Charles Melvin

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Charles Melvin
Charles Melvin grave.jpg
Final resting place of Charles Melvin VC at Kirriemuir Cemetery, Angus, Scotland
Nickname(s) Chay Melvin
Born 2 May 1885
Craig, Angus, Scotland
Died 17 July 1941 (aged 56)
Kirriemuir, Angus
Allegiance United Kingdom United Kingdom
Service/branch Flag of the British Army.svg British Army
Years of service 4 April 1907 – 15 April 1919 (12 years & 12 days)
Rank Private
Unit 2nd Battalion, Black Watch (Royal Highlanders)
Awards Victoria Cross
Relations Brother of Private James Melvin (Black Watch) and Private David Melvin (Scottish Horse).

Charles Melvin VC (2 May 1885 – 17 July 1941) was a Scottish recipient of the Victoria Cross, the highest and most prestigious award for gallantry in the face of the enemy that can be awarded to British and Commonwealth forces.

The Medal[edit]

Private Melvin's citation for the award of the Victoria Cross, as published in the Supplement to the London Gazette (dated 26 November 1917), states:

No. 871 Pte. Charles Melvin, R. Highrs. (Kirriemuir) - For most conspicuous bravery, coolness and resource in action. Pte. Melvin's company had advanced to within fifty yards of the front-line trench of a redoubt, where, owing to the intensity of the enemy's fire, the men were obliged to lie down and wait for reinforcements. Pte. Melvin, however, rushed on by himself, over ground swept from end to end by rifle and machine-gun fire. On reaching the enemy trench, he halted and fired two or three shots into it, killing one or two enemy, but as the others in the trench continued to fire at him, he jumped into it, and attacked them with his bayonet in his hand, as, owing to his rifle being damaged, it was not “fixed." On being attacked in this resolute manner most of the enemy fled to their second line, but not before Pte. Melvin had killed two more and succeeded in disarming eight unwounded and one wounded. Pte. Melvin bound up the wounds of the wounded man, and then driving his eight unwounded prisoners before him, and supporting the wounded one, he hustled them out of the trench, marched them in and delivered them over to an officer. He then provided himself with a load of ammunition and returned to the firing line where he reported himself to his platoon sergeant. All this was done, not only under intense rifle and machine-gun fire, but the whole way back Pte. Melvin and his party were exposed to a very heavy artillery barrage fire. Throughout the day Pte. Melvin greatly inspired those near him with confidence and courage.[1]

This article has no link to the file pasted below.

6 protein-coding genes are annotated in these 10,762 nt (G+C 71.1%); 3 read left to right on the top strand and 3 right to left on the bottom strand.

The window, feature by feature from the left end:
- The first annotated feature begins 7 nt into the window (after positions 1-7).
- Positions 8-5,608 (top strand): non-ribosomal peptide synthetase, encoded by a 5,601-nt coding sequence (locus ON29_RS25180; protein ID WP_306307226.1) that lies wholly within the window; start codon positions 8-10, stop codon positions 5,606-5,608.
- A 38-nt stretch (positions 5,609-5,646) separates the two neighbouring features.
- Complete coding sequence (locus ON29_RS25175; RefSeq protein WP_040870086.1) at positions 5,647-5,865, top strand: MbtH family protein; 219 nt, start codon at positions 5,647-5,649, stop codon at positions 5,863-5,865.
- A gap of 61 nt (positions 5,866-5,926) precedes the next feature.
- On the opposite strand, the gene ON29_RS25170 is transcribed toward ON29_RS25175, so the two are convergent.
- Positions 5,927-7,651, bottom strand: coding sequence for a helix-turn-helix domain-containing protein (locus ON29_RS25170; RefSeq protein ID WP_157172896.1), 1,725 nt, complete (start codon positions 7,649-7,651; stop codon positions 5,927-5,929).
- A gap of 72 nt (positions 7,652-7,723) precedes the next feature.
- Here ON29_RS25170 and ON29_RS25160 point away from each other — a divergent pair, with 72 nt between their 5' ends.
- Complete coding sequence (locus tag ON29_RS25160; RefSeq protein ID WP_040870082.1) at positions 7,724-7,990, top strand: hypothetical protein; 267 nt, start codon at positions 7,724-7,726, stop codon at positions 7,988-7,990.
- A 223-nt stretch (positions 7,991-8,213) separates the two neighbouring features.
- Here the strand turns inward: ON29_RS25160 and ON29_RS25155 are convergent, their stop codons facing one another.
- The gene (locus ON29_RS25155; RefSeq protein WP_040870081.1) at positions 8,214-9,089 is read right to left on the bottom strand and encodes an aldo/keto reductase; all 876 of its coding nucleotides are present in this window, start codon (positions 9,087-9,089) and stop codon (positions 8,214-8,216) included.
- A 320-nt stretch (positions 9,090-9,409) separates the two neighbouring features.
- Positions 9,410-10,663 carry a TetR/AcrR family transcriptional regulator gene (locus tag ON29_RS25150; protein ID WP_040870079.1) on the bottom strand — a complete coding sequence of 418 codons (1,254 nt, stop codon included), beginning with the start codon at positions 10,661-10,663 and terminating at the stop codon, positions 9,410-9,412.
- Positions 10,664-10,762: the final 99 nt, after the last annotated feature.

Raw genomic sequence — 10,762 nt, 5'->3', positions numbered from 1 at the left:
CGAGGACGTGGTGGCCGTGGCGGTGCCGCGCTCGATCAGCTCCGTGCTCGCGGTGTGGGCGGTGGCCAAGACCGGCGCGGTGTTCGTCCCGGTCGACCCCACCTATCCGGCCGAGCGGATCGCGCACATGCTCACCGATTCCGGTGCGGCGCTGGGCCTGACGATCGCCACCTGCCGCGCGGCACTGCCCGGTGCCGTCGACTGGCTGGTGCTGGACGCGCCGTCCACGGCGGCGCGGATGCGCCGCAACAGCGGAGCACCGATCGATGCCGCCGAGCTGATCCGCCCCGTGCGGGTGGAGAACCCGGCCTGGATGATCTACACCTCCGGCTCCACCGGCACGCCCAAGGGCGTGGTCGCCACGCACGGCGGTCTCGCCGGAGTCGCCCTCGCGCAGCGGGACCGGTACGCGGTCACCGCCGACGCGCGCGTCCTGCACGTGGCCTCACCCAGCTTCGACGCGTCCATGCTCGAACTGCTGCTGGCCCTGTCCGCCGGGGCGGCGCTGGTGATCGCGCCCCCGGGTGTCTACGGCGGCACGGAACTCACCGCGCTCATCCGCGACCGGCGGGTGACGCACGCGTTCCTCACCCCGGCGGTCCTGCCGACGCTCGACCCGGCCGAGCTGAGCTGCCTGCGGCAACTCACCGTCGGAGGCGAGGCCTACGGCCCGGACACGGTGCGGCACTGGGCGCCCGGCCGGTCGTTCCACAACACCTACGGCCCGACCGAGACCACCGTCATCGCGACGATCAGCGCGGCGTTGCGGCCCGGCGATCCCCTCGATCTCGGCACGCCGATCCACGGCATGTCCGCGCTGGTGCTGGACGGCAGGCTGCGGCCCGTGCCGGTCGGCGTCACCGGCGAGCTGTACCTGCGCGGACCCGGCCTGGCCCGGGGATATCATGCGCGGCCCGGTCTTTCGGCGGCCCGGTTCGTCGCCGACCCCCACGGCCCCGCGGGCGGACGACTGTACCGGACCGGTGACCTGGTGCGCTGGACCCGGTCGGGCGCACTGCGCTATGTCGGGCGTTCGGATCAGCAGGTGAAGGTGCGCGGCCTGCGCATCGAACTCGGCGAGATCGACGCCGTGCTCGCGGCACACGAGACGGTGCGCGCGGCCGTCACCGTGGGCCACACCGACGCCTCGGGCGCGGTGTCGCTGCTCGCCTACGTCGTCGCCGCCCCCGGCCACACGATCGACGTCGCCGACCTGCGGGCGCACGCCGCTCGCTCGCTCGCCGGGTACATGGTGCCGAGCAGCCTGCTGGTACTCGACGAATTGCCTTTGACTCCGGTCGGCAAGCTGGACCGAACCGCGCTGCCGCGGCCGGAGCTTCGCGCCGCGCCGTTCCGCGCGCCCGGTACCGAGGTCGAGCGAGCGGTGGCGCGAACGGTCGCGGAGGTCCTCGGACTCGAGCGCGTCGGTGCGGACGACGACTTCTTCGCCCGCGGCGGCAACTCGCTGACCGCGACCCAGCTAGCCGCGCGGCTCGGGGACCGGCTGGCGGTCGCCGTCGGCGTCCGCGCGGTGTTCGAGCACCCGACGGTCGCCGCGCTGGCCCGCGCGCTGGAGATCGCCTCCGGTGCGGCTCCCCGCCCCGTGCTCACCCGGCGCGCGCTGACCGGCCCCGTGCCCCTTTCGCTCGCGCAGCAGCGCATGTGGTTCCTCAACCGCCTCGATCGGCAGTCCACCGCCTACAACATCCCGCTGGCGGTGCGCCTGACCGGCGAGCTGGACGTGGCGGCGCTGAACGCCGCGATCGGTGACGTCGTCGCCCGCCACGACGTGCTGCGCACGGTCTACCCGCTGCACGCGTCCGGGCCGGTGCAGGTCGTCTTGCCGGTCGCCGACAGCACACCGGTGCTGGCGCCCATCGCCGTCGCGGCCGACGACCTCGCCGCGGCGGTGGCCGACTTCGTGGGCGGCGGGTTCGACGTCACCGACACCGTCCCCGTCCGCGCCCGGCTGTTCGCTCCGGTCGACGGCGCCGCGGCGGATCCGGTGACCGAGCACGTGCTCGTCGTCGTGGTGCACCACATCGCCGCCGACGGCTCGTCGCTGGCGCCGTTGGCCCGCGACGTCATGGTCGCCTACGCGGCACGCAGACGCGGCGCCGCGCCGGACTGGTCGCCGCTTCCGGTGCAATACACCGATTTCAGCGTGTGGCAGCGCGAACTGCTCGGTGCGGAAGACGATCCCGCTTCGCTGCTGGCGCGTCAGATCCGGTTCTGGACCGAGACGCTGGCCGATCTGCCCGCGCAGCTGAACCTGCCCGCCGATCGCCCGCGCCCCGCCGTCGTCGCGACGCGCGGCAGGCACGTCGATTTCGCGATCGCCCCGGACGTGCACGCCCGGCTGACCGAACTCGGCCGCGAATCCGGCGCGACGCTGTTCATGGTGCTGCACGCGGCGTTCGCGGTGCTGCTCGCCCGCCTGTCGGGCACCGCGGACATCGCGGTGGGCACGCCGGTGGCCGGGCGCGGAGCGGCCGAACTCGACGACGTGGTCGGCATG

His Victoria Cross is displayed at the Black Watch Museum (Perth, Scotland).

References[edit]

  1. ^ "No. 30400". The London Gazette (Supplement). 23 November 1917. pp. 12330–12331.